Monday, December 2, 2013

Michael Kammen, R.I.P.

I never got a chance to meet Pulitzer Prize-winning historian Michael Kammen, but I learned a lot from his work in American cultural history. Whenever I read one of Kammen's books I would find myself amazed at his innovative approach to scholarship.  He was, in many ways, an American cultural historian before the so-called "cultural turn." Kammen was the first historian I encountered who was exploring the contours of American memory. I still regularly consult Mystic Chords of Memory and A Machine The Would Go Itself.   I have spent a lot of time in the Mystic Chords for some of my ongoing work on the history and memory of the Greenwich Tea Burning.  And his history of colonial New York still stands the test of time.

Here is an obituary from the Organization of American Historians:
The OAH is saddened to learn of the passing of Michael G. Kammen. He died on November 29 2013 at the age of 77. He served as president of the Organization of American Historians from 1995 to 1996. 
Kammen was the Newton C. Farr Professor of American History and Culture (emeritus) at Cornell University, where he taught from 1965 until 2008. In 1980-81 he held a newly created visiting professorship in American history at the Ecole des Hautes Etudes in Paris. He is an elected member of the American Academy of Arts and Sciences. In 2009 he received the American Historical Association's award for Scholarly Distinction. His books include People of Paradox: An Inquiry Concerning the Origins of American Civilization (1972), awarded the Pulitzer Prize for History in 1973;A Machine That Would Go of Itself: The Constitution in American Culture (1986), awarded the Francis Parkman Prize and the Henry Adams Prize; Mystic Chords of Memory: The Transformation of Tradition in American Culture (1991); A Time to Every Purpose: The Four Seasons in American Culture (2004), and Visual Shock: A History of Art Controversies in American Culture (2006). His most recent book was Digging Up the Dead: A History of Notable American Reburials (2010).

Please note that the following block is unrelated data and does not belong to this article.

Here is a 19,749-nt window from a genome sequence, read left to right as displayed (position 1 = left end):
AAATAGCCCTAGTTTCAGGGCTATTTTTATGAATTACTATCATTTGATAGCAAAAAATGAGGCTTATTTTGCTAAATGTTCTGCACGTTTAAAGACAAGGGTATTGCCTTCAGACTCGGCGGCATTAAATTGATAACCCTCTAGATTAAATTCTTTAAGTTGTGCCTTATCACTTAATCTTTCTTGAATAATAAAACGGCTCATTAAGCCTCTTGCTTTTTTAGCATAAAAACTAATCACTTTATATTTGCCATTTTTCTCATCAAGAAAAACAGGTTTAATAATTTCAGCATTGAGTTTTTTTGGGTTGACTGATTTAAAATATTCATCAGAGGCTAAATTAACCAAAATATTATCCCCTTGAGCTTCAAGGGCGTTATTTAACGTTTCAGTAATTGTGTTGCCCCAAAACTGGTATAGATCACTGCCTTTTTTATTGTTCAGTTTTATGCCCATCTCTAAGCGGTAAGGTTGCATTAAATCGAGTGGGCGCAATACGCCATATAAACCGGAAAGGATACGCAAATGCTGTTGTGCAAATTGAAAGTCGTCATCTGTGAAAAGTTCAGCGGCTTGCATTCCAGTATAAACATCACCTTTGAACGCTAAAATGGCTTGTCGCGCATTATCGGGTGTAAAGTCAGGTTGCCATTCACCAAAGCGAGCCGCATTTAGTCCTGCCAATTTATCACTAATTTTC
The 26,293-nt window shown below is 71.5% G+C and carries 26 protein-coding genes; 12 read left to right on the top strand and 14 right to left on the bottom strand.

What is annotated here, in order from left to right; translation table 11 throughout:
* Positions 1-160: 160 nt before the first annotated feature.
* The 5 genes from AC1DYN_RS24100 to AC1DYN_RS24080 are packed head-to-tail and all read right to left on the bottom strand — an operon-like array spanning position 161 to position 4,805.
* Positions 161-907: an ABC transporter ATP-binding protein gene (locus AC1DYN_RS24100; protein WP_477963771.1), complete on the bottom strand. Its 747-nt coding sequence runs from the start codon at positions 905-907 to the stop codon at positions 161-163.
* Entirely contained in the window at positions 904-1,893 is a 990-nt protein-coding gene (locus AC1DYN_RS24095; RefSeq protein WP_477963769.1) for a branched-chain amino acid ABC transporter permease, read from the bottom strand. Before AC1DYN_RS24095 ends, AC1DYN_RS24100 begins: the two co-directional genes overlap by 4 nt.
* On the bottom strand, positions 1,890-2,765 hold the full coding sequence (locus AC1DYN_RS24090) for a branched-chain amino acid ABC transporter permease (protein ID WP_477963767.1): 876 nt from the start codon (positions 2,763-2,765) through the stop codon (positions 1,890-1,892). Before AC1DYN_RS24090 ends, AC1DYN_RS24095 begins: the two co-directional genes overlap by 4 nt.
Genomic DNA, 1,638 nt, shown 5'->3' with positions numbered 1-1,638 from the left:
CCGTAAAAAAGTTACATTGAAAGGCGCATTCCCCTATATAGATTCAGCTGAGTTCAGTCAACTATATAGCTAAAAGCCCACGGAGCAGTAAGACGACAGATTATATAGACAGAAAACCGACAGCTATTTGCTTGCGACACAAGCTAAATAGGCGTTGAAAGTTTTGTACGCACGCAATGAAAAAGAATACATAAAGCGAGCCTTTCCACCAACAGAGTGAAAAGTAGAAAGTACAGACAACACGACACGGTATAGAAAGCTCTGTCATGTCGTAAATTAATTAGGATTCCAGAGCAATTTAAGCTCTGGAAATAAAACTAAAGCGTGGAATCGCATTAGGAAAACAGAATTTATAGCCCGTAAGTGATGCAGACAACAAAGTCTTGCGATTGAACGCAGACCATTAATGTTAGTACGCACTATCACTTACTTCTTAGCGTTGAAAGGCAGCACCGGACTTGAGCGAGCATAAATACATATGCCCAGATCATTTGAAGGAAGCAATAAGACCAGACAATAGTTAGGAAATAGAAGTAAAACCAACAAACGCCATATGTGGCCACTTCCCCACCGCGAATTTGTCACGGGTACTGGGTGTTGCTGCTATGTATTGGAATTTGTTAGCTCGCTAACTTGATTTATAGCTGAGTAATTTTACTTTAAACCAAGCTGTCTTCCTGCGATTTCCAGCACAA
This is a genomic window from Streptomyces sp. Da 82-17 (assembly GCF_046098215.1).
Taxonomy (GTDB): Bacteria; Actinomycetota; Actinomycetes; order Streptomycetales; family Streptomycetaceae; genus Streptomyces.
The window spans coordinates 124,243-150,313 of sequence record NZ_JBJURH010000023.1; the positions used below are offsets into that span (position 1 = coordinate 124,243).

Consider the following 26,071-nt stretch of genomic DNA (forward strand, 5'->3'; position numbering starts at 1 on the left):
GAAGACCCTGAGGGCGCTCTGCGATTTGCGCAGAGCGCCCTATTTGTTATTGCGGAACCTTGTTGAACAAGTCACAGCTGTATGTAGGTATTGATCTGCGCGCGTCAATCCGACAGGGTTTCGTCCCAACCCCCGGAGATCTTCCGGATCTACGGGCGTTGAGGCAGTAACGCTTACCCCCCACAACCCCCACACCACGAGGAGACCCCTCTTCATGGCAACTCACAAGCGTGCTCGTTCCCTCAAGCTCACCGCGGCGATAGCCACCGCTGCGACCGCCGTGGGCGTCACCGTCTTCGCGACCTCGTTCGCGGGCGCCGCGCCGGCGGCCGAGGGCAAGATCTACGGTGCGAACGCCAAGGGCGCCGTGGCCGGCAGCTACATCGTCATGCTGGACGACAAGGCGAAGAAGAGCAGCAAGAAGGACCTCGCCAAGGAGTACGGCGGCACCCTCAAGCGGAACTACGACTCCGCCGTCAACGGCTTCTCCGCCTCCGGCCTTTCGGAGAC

The Kammen family requests that memorial gifts (in lieu of flowers) be directed to the Michael Kammen Children's Book Fund at the Tompkins County Public Library, 101 Green St., Ithaca, NY 14850.
Ben Alpers at US Intellectual History has a nice obit on Kammen.

2 comments:

Paul Harvey said...

Just a few days ago, I happened to see Kammen's review of The Color of Christ, which he did for the Pacific Historical REview. I have no idea why he was reviewing the book at all, much less there in particular, but he did, and it was a witty, funny, gracious review, appreciative of good points and good-humored about (entirely justified) criticisms made. I was grateful such a scholar as Kammen reviewed it and did such a wonderful job with it, a model we all could follow for acts of professional service like that, beyond the wonderful works of cultural history he produced.

John Fea said...

That's a great story, Paul. Thanks.